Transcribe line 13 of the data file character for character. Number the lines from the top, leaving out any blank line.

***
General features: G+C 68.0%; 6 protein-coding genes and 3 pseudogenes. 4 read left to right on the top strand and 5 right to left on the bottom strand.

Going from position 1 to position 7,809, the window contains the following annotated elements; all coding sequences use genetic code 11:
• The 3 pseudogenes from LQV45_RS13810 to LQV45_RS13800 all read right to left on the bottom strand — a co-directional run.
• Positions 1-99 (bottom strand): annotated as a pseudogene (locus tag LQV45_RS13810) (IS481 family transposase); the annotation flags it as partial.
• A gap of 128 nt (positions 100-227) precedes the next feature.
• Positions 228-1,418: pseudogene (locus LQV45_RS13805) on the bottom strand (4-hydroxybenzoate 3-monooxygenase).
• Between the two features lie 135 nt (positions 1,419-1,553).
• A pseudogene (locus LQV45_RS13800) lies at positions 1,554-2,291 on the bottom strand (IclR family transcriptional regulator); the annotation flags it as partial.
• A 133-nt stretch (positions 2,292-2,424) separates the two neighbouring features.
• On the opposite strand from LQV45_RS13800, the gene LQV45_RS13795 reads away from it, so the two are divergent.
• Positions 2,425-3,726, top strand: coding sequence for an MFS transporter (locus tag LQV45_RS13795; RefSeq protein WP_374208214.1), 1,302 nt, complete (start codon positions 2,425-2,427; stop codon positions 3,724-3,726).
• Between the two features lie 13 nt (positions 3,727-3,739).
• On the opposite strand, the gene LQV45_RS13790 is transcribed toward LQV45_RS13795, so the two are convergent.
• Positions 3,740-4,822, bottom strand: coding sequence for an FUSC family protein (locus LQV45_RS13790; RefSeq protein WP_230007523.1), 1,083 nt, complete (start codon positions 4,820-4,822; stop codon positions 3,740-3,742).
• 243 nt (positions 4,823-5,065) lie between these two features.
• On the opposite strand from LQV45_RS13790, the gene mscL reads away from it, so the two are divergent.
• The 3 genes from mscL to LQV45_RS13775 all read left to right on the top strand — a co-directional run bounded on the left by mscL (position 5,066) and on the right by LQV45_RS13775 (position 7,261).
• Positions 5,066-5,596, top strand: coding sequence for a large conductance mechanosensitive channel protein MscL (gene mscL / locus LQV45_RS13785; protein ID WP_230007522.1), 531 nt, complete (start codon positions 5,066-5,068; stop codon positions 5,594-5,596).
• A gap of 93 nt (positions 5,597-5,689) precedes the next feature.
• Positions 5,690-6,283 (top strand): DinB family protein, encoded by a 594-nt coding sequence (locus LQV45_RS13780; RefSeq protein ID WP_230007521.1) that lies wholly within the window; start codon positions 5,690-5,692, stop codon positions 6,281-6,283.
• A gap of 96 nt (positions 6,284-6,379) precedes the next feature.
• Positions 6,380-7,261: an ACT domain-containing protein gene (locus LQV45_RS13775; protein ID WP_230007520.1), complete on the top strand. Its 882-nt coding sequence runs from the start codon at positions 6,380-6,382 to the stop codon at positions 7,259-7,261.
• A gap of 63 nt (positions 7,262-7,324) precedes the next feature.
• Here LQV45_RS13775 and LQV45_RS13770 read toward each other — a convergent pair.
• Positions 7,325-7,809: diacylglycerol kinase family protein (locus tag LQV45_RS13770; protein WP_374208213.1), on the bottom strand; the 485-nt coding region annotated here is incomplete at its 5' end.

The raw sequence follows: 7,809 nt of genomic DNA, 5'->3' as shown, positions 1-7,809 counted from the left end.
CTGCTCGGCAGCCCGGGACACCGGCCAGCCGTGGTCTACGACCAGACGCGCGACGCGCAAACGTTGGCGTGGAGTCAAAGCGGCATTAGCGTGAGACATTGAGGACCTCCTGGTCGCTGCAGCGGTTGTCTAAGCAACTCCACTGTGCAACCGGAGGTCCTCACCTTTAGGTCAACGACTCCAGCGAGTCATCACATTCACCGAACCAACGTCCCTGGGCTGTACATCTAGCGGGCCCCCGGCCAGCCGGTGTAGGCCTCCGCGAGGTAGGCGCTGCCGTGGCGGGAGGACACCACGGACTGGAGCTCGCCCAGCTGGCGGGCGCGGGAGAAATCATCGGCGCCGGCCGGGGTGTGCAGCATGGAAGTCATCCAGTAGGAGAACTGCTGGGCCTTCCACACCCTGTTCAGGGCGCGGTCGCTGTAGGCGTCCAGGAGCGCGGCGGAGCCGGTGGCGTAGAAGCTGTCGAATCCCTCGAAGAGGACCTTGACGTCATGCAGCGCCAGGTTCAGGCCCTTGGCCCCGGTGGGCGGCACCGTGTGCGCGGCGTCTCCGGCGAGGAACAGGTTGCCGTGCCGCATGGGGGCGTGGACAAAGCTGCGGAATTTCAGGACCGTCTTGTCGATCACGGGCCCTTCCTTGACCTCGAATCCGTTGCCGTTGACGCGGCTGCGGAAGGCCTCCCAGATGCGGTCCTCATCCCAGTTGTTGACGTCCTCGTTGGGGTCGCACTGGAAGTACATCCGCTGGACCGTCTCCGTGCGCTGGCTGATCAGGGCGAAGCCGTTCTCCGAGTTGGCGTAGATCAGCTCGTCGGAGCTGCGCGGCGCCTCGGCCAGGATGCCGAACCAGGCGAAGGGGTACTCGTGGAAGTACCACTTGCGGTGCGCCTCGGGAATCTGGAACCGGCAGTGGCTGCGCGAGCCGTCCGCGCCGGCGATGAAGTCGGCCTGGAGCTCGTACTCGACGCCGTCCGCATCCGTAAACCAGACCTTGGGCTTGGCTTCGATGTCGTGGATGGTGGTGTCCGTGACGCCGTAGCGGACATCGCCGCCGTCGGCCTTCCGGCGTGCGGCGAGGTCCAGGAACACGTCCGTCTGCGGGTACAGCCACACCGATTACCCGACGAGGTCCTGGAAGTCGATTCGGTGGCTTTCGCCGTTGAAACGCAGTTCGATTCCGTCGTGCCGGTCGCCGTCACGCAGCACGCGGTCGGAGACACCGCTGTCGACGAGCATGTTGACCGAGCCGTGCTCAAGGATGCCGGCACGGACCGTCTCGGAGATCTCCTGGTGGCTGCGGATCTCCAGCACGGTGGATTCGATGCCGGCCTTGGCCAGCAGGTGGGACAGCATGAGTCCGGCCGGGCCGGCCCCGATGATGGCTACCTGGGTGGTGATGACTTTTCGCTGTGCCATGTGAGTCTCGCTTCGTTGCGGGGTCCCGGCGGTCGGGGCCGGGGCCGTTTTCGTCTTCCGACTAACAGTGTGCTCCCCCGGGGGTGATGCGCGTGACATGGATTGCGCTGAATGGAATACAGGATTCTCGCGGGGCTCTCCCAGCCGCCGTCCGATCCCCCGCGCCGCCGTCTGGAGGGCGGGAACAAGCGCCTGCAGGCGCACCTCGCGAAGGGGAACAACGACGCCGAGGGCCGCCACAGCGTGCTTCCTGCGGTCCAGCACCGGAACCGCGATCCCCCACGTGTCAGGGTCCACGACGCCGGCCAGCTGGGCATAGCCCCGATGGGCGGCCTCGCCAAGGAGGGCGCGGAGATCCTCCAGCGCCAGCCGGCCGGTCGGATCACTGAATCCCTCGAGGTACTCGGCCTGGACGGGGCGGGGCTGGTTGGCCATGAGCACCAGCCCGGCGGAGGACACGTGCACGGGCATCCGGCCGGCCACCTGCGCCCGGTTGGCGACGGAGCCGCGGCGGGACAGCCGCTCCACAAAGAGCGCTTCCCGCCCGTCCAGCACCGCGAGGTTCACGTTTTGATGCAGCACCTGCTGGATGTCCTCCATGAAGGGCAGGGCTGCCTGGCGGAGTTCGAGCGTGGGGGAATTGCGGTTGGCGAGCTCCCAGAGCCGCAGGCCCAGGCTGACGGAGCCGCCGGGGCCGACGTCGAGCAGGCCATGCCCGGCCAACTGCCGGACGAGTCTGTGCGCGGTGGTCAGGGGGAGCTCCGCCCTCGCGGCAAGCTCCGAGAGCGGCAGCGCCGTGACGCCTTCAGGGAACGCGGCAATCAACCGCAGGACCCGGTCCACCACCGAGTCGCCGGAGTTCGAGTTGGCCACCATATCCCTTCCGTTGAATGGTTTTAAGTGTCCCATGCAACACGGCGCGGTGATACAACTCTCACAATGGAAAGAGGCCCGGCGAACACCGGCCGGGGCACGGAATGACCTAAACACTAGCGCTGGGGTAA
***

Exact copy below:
• On the opposite strand, the gene LQV45_RS13790 is transcribed toward LQV45_RS13795, so the two are convergent.